Labour to call for no-confidence vote if Brexit deal fails
Meanwhile, British PM warns of catastrophe if lawmakers don't back her deal
LONDON Get ready for a no-confidence vote, if British Prime Minister Theresa May suffers a heavy defeat over her Brexit deal in Parliament tomorrow.
That is the call opposition Labour leader Jeremy Corbyn has made to his MPs. The motion could possibly be tabled within hours of the Conservative government's loss and the voting taking place on Wednesday, MPs were told.
The messages have been sent to the MPs, even those who are unwell, to ensure their presence both for the "meaningful vote" on Mrs May's Brexit blueprint tomorrow and the following day, the Observer reported.
Under British electoral law, the Conservatives would have two weeks to try to form a new government after losing a confidence vote. Only after that would an election be called, Bloomberg reported.
If his move fails, Mr Corbyn will face pressure to back a second Brexit referendum.
A beleaguered Mrs May warned lawmakers that failure to back her plan to leave the European Union would be catastrophic for Britain, in a plea for support.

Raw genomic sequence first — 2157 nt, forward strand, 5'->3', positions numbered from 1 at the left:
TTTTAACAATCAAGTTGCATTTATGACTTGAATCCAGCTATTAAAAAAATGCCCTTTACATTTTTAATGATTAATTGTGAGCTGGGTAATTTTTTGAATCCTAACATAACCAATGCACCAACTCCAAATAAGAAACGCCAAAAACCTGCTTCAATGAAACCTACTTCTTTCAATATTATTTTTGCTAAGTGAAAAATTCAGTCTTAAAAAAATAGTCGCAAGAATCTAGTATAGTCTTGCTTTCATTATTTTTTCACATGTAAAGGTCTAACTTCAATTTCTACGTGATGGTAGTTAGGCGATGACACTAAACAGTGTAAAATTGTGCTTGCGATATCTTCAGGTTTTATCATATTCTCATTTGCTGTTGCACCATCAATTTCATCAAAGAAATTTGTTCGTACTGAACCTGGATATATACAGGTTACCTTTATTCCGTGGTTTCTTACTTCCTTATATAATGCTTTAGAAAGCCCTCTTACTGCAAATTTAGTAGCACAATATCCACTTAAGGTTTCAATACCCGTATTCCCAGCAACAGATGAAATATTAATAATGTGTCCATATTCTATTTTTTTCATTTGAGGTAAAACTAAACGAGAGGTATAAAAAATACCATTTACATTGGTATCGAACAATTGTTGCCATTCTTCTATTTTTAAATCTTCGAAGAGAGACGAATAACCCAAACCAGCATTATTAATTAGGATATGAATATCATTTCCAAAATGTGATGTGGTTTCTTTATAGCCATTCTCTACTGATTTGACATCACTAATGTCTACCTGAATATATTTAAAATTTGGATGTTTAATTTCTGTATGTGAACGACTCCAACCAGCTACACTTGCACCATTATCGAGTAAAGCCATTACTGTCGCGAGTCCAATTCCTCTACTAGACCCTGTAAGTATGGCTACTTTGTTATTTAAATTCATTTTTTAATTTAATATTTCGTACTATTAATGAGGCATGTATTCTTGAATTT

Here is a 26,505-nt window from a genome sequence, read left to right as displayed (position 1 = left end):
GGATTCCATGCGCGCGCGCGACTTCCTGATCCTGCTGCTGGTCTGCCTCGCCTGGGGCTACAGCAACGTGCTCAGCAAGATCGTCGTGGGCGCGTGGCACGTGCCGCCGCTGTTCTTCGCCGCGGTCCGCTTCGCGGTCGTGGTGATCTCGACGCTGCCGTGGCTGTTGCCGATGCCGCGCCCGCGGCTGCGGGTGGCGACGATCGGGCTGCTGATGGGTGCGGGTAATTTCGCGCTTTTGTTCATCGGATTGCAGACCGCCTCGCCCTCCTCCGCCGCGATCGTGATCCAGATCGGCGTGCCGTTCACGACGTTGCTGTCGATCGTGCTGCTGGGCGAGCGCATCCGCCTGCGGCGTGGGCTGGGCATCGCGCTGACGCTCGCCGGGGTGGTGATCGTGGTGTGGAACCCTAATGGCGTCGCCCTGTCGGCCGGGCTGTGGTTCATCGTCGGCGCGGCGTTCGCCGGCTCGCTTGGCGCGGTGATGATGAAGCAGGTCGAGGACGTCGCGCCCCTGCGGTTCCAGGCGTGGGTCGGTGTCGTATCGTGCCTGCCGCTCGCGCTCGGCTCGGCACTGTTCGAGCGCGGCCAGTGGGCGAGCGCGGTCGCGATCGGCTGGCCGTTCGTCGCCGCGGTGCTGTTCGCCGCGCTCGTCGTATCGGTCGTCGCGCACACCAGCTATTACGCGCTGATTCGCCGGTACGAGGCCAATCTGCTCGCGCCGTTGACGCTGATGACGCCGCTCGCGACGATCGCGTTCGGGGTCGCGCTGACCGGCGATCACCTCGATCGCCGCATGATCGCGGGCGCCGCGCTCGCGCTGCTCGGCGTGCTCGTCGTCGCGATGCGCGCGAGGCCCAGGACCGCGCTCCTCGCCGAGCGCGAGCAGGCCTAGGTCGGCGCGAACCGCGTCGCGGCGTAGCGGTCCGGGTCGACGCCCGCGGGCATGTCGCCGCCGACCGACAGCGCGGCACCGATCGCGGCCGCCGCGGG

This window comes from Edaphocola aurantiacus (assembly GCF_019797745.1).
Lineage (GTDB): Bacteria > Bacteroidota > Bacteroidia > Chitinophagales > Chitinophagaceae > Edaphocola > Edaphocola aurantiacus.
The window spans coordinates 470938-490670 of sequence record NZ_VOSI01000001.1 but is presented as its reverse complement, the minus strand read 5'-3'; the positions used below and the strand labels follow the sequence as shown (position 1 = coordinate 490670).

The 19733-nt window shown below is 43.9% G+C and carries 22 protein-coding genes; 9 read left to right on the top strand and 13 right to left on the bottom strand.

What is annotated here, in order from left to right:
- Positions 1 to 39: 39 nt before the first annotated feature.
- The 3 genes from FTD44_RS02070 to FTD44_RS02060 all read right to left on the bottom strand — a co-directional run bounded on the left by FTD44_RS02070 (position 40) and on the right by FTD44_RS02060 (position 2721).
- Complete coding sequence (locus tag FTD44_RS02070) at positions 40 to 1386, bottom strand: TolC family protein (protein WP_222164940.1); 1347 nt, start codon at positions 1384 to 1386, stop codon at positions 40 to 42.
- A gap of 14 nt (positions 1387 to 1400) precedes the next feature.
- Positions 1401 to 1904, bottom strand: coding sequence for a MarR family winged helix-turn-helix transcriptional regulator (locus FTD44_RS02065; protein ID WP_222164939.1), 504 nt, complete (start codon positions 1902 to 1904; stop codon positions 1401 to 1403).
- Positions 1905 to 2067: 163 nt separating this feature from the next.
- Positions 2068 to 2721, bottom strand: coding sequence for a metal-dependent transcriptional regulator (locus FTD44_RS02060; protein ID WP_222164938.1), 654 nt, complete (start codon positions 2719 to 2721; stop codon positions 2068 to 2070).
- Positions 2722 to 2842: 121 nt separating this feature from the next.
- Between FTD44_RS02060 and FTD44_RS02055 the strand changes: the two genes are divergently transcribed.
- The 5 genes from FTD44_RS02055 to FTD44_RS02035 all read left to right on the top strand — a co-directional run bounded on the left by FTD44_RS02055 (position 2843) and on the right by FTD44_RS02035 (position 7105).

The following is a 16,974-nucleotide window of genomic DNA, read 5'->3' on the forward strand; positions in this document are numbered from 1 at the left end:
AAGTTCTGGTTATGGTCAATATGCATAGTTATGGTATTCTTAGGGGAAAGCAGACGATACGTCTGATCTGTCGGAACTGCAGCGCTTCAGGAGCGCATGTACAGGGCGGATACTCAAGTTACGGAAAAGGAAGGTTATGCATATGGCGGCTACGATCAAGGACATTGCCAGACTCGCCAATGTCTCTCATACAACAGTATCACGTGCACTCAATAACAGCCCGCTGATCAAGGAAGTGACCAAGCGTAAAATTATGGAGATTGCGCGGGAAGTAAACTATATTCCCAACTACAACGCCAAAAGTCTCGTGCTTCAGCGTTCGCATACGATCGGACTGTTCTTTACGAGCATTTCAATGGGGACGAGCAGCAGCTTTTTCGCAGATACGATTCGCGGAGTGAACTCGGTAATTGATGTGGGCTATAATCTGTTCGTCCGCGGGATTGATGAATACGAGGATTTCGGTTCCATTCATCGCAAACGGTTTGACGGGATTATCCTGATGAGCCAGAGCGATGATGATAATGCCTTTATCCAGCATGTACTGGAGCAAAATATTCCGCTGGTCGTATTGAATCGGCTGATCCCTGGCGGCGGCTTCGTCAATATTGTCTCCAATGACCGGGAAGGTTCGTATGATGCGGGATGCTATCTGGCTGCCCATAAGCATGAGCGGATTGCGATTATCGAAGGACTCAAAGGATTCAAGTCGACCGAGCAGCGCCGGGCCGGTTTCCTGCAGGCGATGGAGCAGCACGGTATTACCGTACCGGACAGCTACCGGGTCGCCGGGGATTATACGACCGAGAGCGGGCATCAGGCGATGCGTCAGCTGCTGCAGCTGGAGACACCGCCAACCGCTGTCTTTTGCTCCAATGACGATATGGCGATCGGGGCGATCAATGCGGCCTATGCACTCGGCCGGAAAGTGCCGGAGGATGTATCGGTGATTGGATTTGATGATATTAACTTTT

With the clock ticking down to its March 29 exit from the EU and Parliament deadlocked, Britain faces a hugely uncertain path that could lead to a disorderly exit or even remaining in the bloc, Reuters reported.
Mrs May, who postponed a vote in Parliament on her deal in December after admitting she was set to lose it, said lawmakers must not let down the people who backed Brexit in a June 2016 referendum.
"Doing so would be a catastrophic and unforgivable breach of trust in our democracy," she wrote in the Sunday Express.
"So my message to Parliament this weekend is simple: It is time to forget the games and do what is right for our country."
Brexit Minister Stephen Barclay told BBC TV that persuading enough lawmakers to support the deal would be "challenging", but even if it was rejected, he suspected Parliament would ultimately support something "along the lines of this deal".
Mr Corbyn said leaving the EU without a deal would be catastrophic and his party would do everything it could to prevent that outcome, Reuters reported.
After a week in which Parliament forced the government to promise to come back with a "Plan B" within days if Mrs May's deal is rejected, Mr Barclay said the risk of Parliament acting in a way that frustrates Brexit had increased.
The Sunday Times reported that rebel lawmakers were planning to wrest control of the legislative agenda away from Mrs May with a view to suspending or delaying Brexit, citing a senior government source.
Mr Vince Cable, the leader of the pro-EU Liberal Democrats, said Parliament would act to prevent a no-deal Brexit and could ultimately seek to prevent Brexit altogether.
Mr Cable said this could be done by revoking Article 50, the mechanism that triggered the exit process, or by holding a second referendum.